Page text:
These shifting sands in Saudi Arabia have come about, as change did in South Africa, through international pressure and sanctions. And sanctions especially through sport. It was former International Olympic Committee (IOC) President Jacques Rogge who initiated this, twice issuing yellow cards about their refusal to allow sporting competition by women and then threatening a red card from the London Olympics in 2012 if they did not mend their anachronistic ways. Female IOC member Anita DeFrantz was among those who had called for Saudi Arabia to be barred.
The Saudis subsequently panicked and chose two token girls to compete in judo and athletics in those Games. Things have further improved since, with four female competitors at Rio 2016, though not quite to the extent of burqas being exchanged for bikinis in beach volleyball. Nor were females then allowed to take part in sport or undertake physical exercise in school back home.
The Saudi breakthrough has all come about by Royal prerogative, despite angry opposition from the mullahs who usually dictate things in Islamic countries such as Saudi. This time they have been overruled because, again like South Africa, the nation wants a foothold of respectability internationally.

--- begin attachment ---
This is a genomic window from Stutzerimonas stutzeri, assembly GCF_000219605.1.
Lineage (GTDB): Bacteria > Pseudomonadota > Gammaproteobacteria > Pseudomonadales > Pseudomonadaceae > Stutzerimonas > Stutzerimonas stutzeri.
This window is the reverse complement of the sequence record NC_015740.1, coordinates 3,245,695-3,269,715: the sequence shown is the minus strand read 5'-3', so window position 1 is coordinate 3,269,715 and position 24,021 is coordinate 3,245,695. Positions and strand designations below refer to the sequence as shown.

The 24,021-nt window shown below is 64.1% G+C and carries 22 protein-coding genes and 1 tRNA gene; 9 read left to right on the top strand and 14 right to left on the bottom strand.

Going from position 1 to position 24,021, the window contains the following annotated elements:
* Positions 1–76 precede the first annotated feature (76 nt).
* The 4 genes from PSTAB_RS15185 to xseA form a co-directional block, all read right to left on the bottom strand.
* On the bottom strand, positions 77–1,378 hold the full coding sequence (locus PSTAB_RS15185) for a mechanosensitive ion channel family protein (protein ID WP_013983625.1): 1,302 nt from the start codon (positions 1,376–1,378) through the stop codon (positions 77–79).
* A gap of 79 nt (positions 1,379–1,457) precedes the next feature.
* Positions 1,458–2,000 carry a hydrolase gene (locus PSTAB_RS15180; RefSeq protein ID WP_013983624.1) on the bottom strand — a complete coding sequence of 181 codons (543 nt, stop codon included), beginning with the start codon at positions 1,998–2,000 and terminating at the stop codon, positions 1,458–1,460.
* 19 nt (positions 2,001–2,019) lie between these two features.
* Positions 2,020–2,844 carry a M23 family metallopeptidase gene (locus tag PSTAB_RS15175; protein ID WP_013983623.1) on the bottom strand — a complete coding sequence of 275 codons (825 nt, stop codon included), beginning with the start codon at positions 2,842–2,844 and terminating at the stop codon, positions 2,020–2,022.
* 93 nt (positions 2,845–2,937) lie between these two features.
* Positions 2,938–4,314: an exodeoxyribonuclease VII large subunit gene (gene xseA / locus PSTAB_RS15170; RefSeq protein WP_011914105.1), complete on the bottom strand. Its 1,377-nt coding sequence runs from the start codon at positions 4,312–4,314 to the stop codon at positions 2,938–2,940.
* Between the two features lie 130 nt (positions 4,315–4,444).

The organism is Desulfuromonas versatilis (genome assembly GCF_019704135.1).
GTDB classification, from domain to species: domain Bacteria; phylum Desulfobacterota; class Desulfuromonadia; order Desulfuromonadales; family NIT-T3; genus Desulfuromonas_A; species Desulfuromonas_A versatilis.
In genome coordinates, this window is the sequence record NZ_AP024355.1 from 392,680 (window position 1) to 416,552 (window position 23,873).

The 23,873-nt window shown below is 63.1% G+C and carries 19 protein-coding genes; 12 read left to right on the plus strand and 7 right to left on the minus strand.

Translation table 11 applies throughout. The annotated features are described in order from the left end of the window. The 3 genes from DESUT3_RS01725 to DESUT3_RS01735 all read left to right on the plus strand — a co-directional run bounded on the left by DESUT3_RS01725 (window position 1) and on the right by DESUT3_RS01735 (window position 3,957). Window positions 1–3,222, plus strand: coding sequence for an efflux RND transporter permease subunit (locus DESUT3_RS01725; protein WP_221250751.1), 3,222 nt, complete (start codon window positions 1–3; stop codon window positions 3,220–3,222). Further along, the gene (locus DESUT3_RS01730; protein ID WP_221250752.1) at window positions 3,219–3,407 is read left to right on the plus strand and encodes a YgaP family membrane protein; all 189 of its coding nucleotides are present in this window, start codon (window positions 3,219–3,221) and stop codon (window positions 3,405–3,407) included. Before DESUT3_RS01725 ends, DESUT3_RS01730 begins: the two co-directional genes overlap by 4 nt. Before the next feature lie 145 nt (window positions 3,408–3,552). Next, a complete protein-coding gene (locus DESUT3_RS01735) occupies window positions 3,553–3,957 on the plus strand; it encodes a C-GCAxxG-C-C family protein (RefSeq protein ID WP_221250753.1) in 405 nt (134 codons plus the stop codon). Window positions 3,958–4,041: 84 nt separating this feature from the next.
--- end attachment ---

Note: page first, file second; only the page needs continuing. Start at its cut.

I am told that at the two fights held in Jeddah’s King Abdullah Sports City, women were not only allowed to watch (though not box of course) but did not have to cover themselves completely or even wear headscarves. The few Saudi women in the crowd did so, however.
The announcement of the December fight was certainly the most jaw dropping since an unknown ex-con named Don King called a press conference in Caracas in Venezuela in 1974, when then champion George Foreman had knocked out Ken Norton to tell us that Foreman’s next fight would be against Muhammad Ali in Zaire, an African nation formerly known as the Congo, and it will be labelled the "Rumble in the Jungle". It turned out to be the most famous slice of history in the annals of boxing.
Now, fast forward 38 years and we have the "Dust up in the Desert". At least they hope so for, despite signing for the rematch, Ruiz is said to be deeply unhappy about the venue and wants it held in the United States. No doubt the debate will continue.